At Activate, of all the questions we get from startup founders, those that feel most urgent are all about fund raising and approaching investors. So we thought that it would have been interesting to approach some investors, ask them a few questions and make a podcast and a video!
We worked with the amazingly good team of T/F/D to organise the show, find the right people and put the whole production together.
The idea is simple: over a few weeks Stephanie Forrest and myself will be asking the same questions to a bunch of different types of investors. Some basic stuff (what made you become an investor?), some challenging stuff (what investment do you regret?) some low hanging fruits (what is the top tip for a startup pitch?).
We then chat about other topics: what it means to invest in the UK, how much should an investor get involved in a startup, what kind of startups do different investors prefer.
In this first… uh… season we are starting with five investors, starting on Thursday 7th. You can subscribe to the podcast on the web site, or you can follow our YouTube channel. Enjoy.
It’s a known fact: the vast majority of startups fail, most of them fail making the same mistakes again and again.
If you are crazy enough to be trying to beat the odds, we salute you.
At Activate Capital we have put together a programme designed to help founders like you to avoid the most common pitfalls and significantly improve your chances of success.
Here’s what we will explore with founders who will join us:
Get Your Strategy Straight. Understand why you are doing this. Really. Not a strapline, why are you doing this, how do you want to have an impact,what concrete goals do you want to reach in the short, medium and long term.
Business Model Design. Get clarity on how you are going to make money. How you are going to spend money. Who is going to help you doing both and how you are going to make sure that the business model will support the growth of your company.
Your Value Proposition. Let’s understand your product or service. How does it touch people. Why would they want to use it. Why would they want to spend money for it.
Your Market. Who are your customers? What problems do they have? What gains are they trying to get? How do you verify your assumptions?
Impact mapping. Let’s start designing your product by creating a map of what tools are going to be needed to perform which jobs by who in order to obtain what specific goal. This will be the main guide for all your design efforts.
Understanding the software business. Creating software is hard work, if you don’t have a background in software development it is completely different from anything you have experienced before. It’s extremely important that you understand how. And yes, there will be bugs. Lots of them.
Prioritising for your MVP. The importance of “Minimum” in your Minimum Viable Product. It has to be embarrassing, otherwise you have spent too much time or money on it.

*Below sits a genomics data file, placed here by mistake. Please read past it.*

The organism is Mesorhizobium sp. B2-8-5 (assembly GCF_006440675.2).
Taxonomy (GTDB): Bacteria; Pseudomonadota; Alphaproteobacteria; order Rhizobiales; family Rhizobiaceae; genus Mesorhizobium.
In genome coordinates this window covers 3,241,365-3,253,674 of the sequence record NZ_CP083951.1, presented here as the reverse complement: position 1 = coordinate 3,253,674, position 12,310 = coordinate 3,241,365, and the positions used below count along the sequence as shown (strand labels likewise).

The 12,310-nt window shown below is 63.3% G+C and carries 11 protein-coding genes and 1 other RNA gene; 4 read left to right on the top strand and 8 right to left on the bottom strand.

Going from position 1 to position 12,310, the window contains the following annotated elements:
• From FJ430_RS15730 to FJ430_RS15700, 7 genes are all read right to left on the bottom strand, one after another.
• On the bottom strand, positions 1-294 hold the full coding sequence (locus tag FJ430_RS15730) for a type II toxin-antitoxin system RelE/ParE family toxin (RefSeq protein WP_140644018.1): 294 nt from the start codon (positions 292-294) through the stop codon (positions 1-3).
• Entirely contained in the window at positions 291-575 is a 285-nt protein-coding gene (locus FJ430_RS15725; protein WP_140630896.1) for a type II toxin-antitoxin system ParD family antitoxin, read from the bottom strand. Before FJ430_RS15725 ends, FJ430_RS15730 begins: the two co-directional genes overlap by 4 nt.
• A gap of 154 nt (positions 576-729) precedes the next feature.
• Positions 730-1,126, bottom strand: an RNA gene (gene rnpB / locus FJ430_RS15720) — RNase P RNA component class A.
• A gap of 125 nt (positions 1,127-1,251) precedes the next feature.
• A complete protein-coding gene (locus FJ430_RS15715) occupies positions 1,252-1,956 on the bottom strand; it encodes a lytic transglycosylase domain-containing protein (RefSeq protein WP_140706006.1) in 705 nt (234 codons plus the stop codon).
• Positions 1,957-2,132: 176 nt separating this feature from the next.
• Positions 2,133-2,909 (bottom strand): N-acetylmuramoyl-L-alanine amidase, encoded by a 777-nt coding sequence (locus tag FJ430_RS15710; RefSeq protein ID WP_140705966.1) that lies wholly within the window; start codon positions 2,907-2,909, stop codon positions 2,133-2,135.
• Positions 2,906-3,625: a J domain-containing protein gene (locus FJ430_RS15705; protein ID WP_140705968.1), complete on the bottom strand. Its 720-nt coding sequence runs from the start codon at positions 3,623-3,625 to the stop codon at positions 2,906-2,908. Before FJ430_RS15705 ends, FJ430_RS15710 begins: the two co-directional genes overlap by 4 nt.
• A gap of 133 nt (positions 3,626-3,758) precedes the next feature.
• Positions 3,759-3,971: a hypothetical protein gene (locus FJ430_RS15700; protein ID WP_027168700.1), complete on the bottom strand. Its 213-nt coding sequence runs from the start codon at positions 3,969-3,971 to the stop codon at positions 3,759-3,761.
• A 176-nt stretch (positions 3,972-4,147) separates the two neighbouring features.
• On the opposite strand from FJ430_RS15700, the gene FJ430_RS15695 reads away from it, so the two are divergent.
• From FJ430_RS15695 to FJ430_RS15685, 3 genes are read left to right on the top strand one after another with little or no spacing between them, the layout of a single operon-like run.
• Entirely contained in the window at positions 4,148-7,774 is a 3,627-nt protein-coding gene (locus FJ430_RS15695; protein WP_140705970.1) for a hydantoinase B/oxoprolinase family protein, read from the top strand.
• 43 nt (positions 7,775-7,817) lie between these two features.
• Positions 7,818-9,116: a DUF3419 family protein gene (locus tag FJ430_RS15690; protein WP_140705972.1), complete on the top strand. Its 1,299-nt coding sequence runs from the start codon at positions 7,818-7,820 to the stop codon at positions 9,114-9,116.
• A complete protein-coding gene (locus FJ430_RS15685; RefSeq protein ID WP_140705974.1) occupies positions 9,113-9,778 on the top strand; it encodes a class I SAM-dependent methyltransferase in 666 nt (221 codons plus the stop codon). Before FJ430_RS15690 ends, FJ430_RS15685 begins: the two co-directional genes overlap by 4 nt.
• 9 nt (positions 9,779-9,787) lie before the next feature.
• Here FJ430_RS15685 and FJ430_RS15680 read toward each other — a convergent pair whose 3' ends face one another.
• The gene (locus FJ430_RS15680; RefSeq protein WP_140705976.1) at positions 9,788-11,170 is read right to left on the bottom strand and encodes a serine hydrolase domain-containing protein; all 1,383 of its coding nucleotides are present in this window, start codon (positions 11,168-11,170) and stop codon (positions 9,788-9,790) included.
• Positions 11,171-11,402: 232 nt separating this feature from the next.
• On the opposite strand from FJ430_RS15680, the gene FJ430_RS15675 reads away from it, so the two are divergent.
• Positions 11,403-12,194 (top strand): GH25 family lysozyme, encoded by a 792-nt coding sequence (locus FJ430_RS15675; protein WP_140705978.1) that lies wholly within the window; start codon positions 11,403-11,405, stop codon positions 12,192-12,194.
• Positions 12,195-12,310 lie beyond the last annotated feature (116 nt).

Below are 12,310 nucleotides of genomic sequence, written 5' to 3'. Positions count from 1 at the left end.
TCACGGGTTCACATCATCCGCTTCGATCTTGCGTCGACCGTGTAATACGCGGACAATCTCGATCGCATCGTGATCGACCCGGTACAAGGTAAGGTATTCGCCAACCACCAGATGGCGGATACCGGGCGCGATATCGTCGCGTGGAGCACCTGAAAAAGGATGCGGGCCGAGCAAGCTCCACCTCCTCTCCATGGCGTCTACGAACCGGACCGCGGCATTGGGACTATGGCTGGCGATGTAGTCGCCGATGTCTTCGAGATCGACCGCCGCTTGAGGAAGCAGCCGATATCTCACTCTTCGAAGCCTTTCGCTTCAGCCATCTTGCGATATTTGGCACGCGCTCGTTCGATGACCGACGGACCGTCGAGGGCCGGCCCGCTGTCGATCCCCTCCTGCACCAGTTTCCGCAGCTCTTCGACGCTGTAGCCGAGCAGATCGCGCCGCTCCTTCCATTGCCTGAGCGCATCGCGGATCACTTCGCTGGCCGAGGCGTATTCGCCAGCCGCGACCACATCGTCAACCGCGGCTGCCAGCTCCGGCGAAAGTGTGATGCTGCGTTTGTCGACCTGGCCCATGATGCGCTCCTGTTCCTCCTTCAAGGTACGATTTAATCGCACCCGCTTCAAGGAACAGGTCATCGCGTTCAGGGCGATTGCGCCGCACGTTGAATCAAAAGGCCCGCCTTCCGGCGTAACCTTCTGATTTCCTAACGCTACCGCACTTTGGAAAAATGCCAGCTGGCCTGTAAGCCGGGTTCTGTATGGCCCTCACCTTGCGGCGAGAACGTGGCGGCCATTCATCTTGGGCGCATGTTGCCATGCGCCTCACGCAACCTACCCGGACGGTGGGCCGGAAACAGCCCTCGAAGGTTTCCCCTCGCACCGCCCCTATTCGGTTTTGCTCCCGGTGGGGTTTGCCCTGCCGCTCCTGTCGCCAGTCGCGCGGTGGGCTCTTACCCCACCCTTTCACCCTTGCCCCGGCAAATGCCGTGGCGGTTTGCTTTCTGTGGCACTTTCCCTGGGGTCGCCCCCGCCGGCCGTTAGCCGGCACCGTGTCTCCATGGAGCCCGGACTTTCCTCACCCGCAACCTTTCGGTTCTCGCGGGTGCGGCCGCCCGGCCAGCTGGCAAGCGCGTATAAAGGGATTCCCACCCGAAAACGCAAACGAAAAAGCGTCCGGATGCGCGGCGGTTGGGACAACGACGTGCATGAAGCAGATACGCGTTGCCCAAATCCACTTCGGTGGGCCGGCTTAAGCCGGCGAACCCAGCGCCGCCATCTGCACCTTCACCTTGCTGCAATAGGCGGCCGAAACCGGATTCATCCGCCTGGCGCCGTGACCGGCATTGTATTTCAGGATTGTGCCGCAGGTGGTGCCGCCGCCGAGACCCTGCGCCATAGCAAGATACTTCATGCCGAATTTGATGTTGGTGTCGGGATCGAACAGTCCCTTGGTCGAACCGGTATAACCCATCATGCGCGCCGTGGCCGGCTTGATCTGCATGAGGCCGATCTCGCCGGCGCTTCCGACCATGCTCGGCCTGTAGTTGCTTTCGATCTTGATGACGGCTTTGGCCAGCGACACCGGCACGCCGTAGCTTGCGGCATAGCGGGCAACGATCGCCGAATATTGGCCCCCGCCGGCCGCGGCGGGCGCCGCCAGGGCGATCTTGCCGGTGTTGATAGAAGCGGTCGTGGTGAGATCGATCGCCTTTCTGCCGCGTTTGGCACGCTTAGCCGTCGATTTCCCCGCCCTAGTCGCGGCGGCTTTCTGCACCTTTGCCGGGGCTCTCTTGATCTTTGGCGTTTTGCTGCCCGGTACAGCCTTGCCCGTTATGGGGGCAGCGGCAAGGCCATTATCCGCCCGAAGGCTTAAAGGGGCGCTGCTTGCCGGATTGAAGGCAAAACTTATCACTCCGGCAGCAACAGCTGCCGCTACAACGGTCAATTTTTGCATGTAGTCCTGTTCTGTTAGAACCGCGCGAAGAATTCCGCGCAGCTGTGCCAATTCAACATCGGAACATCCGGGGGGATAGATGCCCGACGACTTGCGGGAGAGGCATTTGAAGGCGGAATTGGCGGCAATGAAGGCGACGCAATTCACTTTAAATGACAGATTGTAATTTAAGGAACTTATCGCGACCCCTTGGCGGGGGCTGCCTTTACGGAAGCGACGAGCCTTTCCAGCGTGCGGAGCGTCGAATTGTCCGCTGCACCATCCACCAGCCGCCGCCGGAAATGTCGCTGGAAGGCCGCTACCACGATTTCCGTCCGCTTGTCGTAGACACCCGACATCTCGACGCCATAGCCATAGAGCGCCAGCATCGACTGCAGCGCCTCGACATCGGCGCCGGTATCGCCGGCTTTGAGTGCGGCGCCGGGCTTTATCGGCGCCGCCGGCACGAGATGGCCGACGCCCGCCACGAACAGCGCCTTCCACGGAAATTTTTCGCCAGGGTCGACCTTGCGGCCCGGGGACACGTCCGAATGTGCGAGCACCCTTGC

Prototyping and testing. Before you start investing in a huge development project, let’s test your assumptions by building prototypes of the key moving parts of your products.
Legal and accounting advice. It’s not only a matter of product. There are many other things that can kill you.
Marketing & Branding. Once you will have a product you will need to get the whole world to notice. There are some key elements to keep in mind while building your marketing plan.
Pitching. Convincing people to invest in your company is tough. We will train you to pitch your product and answer difficult questions.
Hiring the right people. Who will be your first hire? And the second? The success of your enterprise depends on your ability to form an awesome group.
One of the issues that we are trying to address at Activate Capital is the “tech co-founder syndrome” which seems to afflict so many business people trying to start their new companies.
It’s what most accelerators and investors put as a condition to their involvement when the founder of a company doesn’t have a technical background: the startup must have a tech co-founder.
This request has created an environment where founders are constantly hunting for any dude who can write a few lines of code and is available to get involved in some undefined project.
It’s not that I don’t understand why savvy investors would want that: a company based on a digital platform which doesn’t “own” its own technology is in a very shaky position.
But looking for any tech co-founder is not the solution either. In most cases an unexperienced business person just wonders off and after a long search ends up finding the wrong person.
This is one of the reasons that lead us to form Activate Capital: our intention is to invest in early stage companies and become their “tech co-founder”, but with the weight of a full team of professionals who have been developing digital platforms for a long time.
Because it’s not just about tech. These days to build a competitive digital platform you need UX designers, software architects, project managers, front-end developers, back-end developers, and the list goes on and on.
So, if you know anybody with a great business idea and the crazy impulse to start a new business, please send her or him to Activate Capital: we need to talk!